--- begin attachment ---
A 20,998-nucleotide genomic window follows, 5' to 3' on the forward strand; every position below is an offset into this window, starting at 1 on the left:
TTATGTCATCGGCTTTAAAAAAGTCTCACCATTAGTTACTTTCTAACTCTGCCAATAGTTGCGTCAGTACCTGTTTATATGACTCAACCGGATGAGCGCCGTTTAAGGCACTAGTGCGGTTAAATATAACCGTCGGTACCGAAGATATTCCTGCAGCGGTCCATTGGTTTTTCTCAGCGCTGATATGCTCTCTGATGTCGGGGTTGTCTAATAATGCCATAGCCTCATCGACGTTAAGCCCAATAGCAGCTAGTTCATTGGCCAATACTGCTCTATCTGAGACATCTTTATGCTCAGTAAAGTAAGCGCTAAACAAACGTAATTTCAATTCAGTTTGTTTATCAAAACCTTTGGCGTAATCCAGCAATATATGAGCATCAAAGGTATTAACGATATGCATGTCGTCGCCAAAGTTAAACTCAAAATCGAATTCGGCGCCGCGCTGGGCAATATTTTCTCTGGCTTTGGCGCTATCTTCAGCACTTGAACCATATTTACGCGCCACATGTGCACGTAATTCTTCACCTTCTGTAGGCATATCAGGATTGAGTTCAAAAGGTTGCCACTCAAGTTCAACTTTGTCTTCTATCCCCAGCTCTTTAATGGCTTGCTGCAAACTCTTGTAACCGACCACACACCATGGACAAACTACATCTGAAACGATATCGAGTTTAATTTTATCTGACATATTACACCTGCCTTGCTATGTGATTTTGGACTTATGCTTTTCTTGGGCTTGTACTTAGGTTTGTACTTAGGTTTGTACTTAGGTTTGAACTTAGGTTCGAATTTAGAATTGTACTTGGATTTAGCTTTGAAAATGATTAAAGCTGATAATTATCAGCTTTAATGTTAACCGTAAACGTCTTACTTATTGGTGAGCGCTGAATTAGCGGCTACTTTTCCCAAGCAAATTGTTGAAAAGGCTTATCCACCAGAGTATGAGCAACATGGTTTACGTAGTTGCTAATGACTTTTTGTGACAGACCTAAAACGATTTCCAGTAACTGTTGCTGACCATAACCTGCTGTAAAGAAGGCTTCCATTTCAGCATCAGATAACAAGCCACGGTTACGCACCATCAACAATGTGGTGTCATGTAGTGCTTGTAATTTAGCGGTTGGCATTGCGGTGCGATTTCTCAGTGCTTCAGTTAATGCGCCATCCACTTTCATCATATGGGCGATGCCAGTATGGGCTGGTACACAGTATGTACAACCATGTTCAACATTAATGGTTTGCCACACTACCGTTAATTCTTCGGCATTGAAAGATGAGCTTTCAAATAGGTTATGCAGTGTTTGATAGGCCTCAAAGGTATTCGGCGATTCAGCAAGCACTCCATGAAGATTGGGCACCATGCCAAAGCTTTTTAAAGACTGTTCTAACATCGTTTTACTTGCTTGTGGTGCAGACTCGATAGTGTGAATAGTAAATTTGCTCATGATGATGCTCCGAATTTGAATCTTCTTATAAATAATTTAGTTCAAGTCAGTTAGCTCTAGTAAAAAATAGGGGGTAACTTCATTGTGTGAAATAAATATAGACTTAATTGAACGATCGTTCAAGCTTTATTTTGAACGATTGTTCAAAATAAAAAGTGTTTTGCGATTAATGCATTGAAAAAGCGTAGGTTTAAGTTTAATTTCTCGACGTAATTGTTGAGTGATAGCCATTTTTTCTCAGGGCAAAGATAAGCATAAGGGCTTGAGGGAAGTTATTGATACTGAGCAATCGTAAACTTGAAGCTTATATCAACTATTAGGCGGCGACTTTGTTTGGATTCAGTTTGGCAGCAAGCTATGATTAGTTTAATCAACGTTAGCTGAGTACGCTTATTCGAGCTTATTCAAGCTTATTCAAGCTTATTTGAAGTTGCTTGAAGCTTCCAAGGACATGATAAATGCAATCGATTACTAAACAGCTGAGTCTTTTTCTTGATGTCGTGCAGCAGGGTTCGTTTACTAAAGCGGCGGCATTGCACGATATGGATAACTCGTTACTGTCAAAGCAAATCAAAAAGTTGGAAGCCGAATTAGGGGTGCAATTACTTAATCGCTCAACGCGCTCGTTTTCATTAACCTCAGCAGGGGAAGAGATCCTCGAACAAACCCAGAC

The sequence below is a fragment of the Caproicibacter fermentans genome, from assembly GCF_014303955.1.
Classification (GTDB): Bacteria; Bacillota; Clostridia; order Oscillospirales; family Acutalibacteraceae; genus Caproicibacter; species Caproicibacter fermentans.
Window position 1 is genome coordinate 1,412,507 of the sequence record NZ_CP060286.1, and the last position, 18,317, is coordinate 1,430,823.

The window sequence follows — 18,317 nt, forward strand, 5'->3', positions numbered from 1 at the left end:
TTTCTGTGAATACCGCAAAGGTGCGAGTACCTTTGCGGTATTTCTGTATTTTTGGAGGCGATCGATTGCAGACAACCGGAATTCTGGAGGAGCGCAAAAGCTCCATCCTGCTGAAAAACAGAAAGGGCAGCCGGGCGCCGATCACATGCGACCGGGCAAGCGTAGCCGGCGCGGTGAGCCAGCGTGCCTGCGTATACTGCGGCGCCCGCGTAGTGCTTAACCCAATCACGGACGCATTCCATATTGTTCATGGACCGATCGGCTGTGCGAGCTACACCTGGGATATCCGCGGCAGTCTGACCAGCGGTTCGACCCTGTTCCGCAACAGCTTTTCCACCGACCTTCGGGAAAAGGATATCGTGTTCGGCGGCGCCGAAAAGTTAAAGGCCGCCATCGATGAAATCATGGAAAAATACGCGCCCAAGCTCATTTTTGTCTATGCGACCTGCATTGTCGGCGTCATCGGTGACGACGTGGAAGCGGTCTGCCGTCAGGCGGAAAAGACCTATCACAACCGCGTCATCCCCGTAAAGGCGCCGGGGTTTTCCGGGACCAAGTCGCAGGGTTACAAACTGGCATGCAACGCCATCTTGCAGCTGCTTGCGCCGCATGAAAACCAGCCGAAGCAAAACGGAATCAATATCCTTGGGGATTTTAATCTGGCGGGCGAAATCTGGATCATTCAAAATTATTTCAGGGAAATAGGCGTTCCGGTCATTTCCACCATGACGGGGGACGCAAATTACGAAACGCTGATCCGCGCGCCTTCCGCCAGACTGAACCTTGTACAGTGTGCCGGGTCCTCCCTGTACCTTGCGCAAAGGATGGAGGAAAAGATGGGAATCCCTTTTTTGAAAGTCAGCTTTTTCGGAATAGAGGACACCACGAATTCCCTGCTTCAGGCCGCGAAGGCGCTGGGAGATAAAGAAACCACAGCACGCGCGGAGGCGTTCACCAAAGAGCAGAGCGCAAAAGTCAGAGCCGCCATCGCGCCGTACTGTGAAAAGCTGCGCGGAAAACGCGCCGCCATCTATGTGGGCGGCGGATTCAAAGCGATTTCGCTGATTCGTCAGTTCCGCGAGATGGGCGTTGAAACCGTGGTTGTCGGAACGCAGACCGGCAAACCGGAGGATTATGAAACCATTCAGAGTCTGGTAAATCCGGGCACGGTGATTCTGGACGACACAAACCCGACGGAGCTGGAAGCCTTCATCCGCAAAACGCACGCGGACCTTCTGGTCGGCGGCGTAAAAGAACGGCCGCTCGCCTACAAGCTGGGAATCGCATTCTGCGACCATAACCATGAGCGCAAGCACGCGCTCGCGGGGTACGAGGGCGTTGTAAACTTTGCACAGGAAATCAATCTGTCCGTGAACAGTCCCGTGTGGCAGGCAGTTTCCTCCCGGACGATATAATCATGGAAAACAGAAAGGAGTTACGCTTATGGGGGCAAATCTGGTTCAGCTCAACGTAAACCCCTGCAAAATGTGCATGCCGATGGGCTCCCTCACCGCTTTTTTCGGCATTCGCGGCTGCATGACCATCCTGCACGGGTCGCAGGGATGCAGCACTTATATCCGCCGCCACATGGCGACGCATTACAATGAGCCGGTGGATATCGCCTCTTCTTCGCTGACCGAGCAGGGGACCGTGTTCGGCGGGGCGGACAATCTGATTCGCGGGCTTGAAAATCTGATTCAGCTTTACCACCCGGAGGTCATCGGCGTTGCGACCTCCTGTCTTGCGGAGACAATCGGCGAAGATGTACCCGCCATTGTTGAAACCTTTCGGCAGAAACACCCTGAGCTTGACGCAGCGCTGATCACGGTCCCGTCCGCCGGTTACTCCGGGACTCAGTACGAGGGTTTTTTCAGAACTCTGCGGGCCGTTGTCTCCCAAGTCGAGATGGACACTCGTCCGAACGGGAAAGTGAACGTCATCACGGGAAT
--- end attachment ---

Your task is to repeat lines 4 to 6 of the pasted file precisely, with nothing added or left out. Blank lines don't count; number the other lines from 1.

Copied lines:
Classification (GTDB): Bacteria; Bacillota; Clostridia; order Oscillospirales; family Acutalibacteraceae; genus Caproicibacter; species Caproicibacter fermentans.
Window position 1 is genome coordinate 1,412,507 of the sequence record NZ_CP060286.1, and the last position, 18,317, is coordinate 1,430,823.

The window sequence follows — 18,317 nt, forward strand, 5'->3', positions numbered from 1 at the left end: